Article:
I have been calling for detaching federal food safety functions from the Food and Drug Administration (FDA) and creating a new Department of Food and Nutrition, headed by a cabinet-level secretary. It’s time for a Department of Food and Nutrition | Food Safety News
Bill Marler, the leading food safety litigator in the United States, issued a similar call (though for a separate food agency, not department).
Because it’s easy to believe that FDA just doesn’t care about food safety.
Out of a total of $7.2 billion, FDA is requesting “$128.2 million in investments in food safety and nutrition modernization, including food labeling and animal food safety oversight. While the agency is in the process of defining its future vision for the Human Foods Program, there is significant need for additional resources to strengthen its foundational food safety and nutrition capacity.”
FDA is requesting approximately 1.8 percent of its total budget for food safety.
Much of this money will go toward regulating infant formula in the wake of the agency’s inept handling of the Abbott Labs fiasco in 2022. The Food Safety System Is Failing | IndustryWeek
Other funds will be directed to food safety revisions recently set out by FDA commissioner Robert Califf, despite widespread doubts about their value or efficacy. FDA restructuring: not good enough – Produce Blue Book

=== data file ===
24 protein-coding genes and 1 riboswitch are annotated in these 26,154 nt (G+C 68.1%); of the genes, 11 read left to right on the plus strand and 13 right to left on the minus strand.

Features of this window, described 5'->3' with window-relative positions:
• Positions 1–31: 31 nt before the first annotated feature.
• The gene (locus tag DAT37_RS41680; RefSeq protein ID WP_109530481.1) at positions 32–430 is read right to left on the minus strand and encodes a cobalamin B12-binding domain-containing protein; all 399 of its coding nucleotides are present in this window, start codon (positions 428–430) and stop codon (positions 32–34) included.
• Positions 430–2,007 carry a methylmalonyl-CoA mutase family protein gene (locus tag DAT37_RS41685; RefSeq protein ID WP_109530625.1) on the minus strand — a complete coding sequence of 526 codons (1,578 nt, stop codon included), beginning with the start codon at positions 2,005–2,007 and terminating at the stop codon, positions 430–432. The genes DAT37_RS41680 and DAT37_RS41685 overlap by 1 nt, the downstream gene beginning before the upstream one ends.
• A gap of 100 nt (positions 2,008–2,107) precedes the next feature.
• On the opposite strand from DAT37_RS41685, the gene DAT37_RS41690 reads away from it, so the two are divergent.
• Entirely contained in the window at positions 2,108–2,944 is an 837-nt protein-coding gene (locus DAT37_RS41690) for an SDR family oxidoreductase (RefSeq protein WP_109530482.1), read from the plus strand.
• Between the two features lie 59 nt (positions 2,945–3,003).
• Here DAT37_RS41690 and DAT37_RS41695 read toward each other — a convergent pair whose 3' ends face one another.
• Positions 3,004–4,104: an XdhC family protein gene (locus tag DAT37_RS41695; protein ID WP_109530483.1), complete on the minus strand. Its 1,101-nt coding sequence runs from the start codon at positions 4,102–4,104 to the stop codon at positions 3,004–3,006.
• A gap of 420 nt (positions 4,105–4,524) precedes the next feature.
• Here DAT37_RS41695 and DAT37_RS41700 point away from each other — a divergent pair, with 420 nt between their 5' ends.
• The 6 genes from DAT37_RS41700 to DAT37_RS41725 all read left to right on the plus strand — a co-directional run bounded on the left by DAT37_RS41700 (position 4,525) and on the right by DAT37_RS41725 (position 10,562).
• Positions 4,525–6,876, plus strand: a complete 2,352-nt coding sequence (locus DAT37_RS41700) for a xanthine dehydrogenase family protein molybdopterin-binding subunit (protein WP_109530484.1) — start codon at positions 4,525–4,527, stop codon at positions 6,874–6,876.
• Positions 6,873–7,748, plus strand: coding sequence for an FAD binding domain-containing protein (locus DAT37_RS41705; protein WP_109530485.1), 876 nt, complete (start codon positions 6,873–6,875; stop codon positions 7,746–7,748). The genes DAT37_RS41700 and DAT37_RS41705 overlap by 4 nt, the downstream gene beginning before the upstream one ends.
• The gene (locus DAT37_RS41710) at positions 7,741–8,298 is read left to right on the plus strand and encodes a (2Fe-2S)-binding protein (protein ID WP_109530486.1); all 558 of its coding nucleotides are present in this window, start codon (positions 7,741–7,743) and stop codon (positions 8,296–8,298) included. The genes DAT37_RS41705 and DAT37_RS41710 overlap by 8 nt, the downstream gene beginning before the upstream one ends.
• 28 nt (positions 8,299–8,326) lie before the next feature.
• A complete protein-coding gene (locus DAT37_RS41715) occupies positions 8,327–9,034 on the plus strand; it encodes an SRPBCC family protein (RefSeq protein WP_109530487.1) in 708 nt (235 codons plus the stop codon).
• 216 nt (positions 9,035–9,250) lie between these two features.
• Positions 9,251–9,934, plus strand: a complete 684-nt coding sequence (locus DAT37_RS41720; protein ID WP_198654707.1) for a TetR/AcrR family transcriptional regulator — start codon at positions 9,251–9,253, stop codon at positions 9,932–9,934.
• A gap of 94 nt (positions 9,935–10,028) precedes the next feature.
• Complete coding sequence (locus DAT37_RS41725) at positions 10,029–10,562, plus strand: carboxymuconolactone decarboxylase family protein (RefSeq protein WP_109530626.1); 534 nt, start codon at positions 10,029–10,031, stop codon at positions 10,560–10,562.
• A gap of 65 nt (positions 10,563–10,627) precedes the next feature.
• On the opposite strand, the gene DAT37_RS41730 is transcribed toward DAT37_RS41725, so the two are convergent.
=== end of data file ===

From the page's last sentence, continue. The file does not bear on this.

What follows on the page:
One complaint has to do with Califf’s proposal for a new deputy commissioner to handle food safety: this new commissioner does not have “direct line authority.”
“Line authority involves centralization of power, a clear chain of command, and work directly related to the company’s customer-facing products or services,” says one Internet source.
Califf’s response in a recent interview with Marler: “You know my background was in medicine, and there was a time when the surgeon was in charge of the operating room and no one else could say anything. That was not good.” Publisher’s Platform: Twenty-eight minutes with FDA Commissioner Califf | Food Safety News
Another thing that may not be good is looking at food safety through the eyes of, say, a cardiologist (which is what Califf is).
As for a separate food agency, “a lot of people have made the point that deconstructing this would have a significant cost,” Califf counters. “And in a time where so much change is going on in with what we’re regulating, it’s sort of like changing the tires while the thing is going down the street.”
Some might retort that it’s actually a matter of changing the tires because the thing can no longer go down the street.